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U.S. to mend ties with Cuba

Prisoners swapped; embargo remains by COMPILED BY DEMOCRAT-GAZETTE STAFF WIRE REPORTS | December 18, 2014 at 4:15 a.m.
President Barack Obama announces the restoration of full diplomatic relations with Cuba at the White House, promising “a new chapter” with the island nation.

WASHINGTON -- The United States will restore full diplomatic relations with Cuba and open an embassy in Havana for the first time in more than a half-century after the release of an American contractor held in prison for five years, President Barack Obama announced Wednesday.

Alan Gross and his wife, Judy, get ready to leave Cuba on Wednesday in the above photo posted on the Twitter account of U.S. Sen. Jeff Flake, R-Ariz. The U.S. government satellite telephone contractor had been held in a Cuban prison for five years after his arrest in 2009.
“I intend to use every tool at our disposal in the majority to unravel as many of these changes as possible,” Sen. Marco Rubio, R-Fla., a son of Cuban immigrants, said Wednesday about President Barack Obama’s move to normalize relations with Cuba.
Photo by AP
Cuban President Raul Castro greets President Barack Obama during a memorial service Dec. 10, 2013, for South African leader Nelson Mandela. In an address to his nation Wednesday, Castro said “President Obama’s decision deserves the respect and acknowledgment of our people.”

In a deal negotiated during 18 months of secret talks hosted largely by Canada and encouraged by Pope Francis, who hosted a final meeting at the Vatican, Obama and President Raul Castro of Cuba agreed in a telephone call to put aside decades of hostility to find a new relationship between the United States and the island nation 90 miles off the U.S. coast.

"We will end an outdated approach that for decades has failed to advance our interests and instead we will begin to normalize relations between our two countries," Obama said in a nationally televised statement from the White House.

The deal will "begin a new chapter" and move beyond a "rigid policy that is rooted in events that took place before most of us were born," he said.

Obama has long expressed hope of transforming relations with the island nation, an aspiration that remained untenable as long as Cuba held Alan Gross, a U.S. government contractor arrested in 2009 and sentenced to 15 years in a Cuban prison.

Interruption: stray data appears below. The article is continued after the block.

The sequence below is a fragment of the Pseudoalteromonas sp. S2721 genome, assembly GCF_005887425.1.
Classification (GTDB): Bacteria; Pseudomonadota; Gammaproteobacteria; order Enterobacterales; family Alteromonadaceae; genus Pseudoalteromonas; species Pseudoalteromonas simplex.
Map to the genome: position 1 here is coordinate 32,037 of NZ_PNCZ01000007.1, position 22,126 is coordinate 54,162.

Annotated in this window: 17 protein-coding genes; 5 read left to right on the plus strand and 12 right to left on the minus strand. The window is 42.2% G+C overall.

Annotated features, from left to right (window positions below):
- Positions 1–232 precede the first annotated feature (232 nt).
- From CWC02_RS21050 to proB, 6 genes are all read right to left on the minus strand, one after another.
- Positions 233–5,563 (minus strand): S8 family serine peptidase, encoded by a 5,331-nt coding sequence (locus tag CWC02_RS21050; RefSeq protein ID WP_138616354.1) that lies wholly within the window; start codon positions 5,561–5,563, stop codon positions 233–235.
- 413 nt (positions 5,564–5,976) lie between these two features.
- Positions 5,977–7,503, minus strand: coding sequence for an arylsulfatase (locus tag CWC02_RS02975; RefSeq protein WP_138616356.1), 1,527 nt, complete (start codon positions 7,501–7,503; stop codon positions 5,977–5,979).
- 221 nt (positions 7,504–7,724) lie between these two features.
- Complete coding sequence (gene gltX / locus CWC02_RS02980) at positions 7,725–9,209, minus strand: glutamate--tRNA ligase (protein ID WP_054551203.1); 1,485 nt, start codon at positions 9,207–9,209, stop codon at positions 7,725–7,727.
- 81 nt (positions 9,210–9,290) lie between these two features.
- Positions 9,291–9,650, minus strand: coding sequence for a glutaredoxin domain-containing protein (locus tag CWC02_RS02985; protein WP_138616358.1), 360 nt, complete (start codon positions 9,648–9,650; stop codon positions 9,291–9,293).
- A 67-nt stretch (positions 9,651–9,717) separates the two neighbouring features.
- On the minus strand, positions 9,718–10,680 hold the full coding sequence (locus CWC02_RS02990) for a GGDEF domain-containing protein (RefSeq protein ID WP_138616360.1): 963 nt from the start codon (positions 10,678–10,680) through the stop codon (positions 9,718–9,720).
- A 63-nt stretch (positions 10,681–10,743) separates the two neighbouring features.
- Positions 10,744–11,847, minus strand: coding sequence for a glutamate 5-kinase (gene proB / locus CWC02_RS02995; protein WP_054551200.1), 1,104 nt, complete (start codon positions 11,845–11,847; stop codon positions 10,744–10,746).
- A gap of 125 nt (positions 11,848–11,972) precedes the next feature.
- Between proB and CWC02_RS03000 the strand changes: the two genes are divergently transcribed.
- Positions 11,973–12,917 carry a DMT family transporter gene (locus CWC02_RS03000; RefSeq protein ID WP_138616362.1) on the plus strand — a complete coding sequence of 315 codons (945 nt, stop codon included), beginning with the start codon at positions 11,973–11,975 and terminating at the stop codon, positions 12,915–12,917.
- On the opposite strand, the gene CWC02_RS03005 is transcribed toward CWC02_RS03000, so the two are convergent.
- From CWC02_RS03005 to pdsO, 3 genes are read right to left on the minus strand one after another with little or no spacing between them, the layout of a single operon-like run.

Gross traveled on a U.S. government plane back to the United States on Wednesday, and the United States sent back three Cuban spies who had been in a U.S. prison since 2001.

U.S. officials said the Cuban spies were swapped for a U.S. intelligence agent who had been in a Cuban prison for nearly 20 years. Gross was not technically part of the swap, they said, but was released separately on "humanitarian grounds."

In addition, the United States will ease restrictions on remittances, travel and banking relations, while Cuba will release 53 Cuban prisoners identified as political prisoners by the U.S. government.

A decades-old U.S. embargo on Cuba will remain in place for now, but the president called for an "honest and serious debate about lifting" it, which would require an act of Congress.

"These 50 years have shown that isolation has not worked," Obama said. "It's time for a new approach."

Several congressional Republicans vowed Wednesday to do everything in their power to block Obama's move to restore relations with Cuba, which they said will make it harder to promote democracy there.

Addressing such critics, Obama said he shares their commitment to freedom.

"The question is how we uphold that commitment," he said. "I do not believe we can keep doing the same thing for over five decades and expect a different result."

At the same time Obama spoke, Castro spoke on Cuban television, taking to the airwaves with no introduction and announcing that he had spoken by telephone with Obama.

"We have been able to make headway in the solution of some topics of mutual interest for both nations," he announced, emphasizing the release of the three Cubans. "President Obama's decision deserves the respect and acknowledgment of our people."